As a model, your portfolio represents your livelihood. Whether you’re freelance or represented by an agency, a portfolio that showcases your best looks can help you advance your career and book the next big job – and regardless of what kind of modelling experience you have, selecting the right images that highlight your strengths as a professional proves to anyone hiring that you’re serious about your modelling career.
When you’re first starting out as a model, it’s not required that you have professional photos, simple snapshots are all you need to find out if an agency is interested in you. These snapshots can be taken on an iPhone in high quality or with a friend holding a digital camera (or even by yourself with your camera on a timer!)
But, if an agency is interested in you but is unsure if they’re ready to sign you to their books, the agency may request that you build your portfolio and work on developing your look. For new models, this can be a confusing time especially if they are unsure on the best way to go about building their portfolio in a way that highlights their best assets so they’re more attractive to agencies.
So what do agencies look for in your snapshots?
Agencies will be looking to see some specific shots in your portfolio in the beginning of your modelling career – this will help them to best see your potential and book you for the right jobs that will earn you the most and allow you to best build up your portfolio for future opportunities. Agencies specifically look for shots that show your versatility as a model and your ability to express yourself. They also like to see how well a model can tell a story or capture an emotion in their photos… storytelling is powerful!
Here are some essential shots you’ll need in your portfolio:
A clean headshot, or a “beauty shot”
A beauty shot (for fashion & editorial models) or a clean head shot (for commercial models) is the first photo that you should be concentrating on for building your portfolio. A beauty shot is a colour photo of the model’s face, generally from the shoulders up, and its purpose is to show the model in their most natural state. This allows the agency and/or client to see exactly how the model looks without heavy makeup or styling so that they can best cast the model. In a clean headshot or beauty shot, you should aim to keep hairstyling, makeup and jewellery to an absolute minimum and if you’re an editorial model, you usually will not smile for a beauty shot.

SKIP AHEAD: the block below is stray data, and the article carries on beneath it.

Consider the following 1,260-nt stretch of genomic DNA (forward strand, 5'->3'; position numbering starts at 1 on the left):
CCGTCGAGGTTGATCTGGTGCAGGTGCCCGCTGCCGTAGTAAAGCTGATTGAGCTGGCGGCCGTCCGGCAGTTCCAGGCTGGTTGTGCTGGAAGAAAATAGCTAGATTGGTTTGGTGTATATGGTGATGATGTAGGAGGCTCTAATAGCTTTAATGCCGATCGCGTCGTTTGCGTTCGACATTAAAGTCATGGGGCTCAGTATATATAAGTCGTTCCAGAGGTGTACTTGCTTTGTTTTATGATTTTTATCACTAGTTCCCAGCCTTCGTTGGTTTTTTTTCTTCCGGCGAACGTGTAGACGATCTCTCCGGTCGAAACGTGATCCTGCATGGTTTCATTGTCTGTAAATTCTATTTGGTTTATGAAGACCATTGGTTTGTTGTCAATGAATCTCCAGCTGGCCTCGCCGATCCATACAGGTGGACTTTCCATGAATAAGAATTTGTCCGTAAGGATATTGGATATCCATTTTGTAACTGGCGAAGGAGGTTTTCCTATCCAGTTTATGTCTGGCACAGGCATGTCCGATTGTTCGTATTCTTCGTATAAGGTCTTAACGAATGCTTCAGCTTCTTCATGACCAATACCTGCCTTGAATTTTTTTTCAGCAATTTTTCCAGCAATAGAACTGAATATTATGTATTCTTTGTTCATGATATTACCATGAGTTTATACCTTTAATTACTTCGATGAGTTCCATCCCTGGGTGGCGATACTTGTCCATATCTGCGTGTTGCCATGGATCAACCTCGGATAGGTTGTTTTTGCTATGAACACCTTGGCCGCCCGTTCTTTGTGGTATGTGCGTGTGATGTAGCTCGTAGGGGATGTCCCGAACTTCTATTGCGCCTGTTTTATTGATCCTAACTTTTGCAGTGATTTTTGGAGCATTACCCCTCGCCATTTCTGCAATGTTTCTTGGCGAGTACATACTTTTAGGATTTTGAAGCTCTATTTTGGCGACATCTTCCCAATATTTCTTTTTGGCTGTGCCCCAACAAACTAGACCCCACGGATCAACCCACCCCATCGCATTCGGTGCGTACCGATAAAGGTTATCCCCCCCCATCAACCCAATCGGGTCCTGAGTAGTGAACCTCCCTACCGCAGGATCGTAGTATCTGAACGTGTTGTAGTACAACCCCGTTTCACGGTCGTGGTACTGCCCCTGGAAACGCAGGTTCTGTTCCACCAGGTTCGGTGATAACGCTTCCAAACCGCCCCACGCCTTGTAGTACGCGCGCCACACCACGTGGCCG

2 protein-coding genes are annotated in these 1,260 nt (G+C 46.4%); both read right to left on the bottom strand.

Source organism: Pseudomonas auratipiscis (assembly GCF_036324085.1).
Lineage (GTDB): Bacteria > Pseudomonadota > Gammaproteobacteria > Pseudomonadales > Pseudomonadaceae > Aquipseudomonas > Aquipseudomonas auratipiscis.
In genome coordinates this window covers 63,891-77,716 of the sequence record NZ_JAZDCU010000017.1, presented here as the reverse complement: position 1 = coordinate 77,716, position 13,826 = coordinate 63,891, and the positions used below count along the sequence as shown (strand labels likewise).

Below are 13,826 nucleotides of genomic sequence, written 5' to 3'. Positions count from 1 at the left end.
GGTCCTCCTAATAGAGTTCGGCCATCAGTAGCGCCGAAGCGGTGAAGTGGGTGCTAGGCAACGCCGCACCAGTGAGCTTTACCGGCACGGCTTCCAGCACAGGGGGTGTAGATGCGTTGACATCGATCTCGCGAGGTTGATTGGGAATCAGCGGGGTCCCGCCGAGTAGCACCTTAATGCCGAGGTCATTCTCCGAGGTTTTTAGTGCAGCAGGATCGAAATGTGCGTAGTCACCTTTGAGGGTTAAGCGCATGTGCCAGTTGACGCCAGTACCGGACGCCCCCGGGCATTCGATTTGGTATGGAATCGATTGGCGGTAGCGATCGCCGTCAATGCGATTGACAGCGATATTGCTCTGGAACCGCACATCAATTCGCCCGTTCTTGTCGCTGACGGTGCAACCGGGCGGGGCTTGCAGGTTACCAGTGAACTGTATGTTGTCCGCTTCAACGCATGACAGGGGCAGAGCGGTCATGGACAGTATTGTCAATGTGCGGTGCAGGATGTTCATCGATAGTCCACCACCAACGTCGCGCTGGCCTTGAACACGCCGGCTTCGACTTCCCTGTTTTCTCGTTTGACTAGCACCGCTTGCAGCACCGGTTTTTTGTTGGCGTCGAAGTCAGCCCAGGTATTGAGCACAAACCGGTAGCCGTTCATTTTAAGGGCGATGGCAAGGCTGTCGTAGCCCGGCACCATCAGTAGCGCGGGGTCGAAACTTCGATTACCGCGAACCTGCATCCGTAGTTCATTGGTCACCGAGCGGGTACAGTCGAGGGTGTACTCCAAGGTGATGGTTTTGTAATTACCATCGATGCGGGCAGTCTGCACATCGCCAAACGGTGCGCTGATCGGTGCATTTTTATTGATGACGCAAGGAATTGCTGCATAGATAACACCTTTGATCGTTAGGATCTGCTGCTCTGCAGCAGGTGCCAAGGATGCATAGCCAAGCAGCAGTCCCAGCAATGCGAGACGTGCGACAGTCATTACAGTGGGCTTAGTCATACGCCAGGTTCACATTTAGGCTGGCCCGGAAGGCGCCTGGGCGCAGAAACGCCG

A commercial headshot can be a little more relaxed than a beauty shot – it can be either black and white or colour, and can be shot anywhere from the waist up. Commercial models may choose to be smiling or not in their headshots (depending on the sort of jobs that they hope to book and the look that they want to portray).
A beauty shot or headshot should always be the first photo in your model portfolio.
A full length body shot
The second photo in a model’s portfolio should be a full length body shot that allows the client or agency to see your proportions and body type. Clothing should be form fitting and simple, this is why you’ll see many models use a full length body shot featuring them in skinny jeans and a tank top. The model should not be wearing long dresses, skirts or excessive layering that can distract/busy the photo and cover up what agencies and clients will be wanting to see!
In Australia, if you’re over 16 years of age and feel comfortable taking a swimsuit shot), then this should also be included in your modelling portfolio for versatility (even if you’re not aspiring to be a swimsuit or lingerie model). Versatility is very important!
When doing a swimsuit shot, always consider the message that you’re sending – if you’re aspiring to make a living from swimsuit and/or lingerie modelling, you might take a more playful or sexy photo however if you’re an aspiring commercial model, simply showing yourself in a swimsuit looking fun and happy is the right tone to portray. Budding editorial models might use their swimsuit look to portray something moody and high-fashion.
Editorial fashion shot (for fashion models)
In the middle of your portfolio, don’t be afraid to get creative and have some fun! This is also where you can add some tearsheets if you have them. In fashion and editorial photos in your portfolio, express yourself – show the agents and clients your ability to move and do something interesting. Agents love to see motion shots!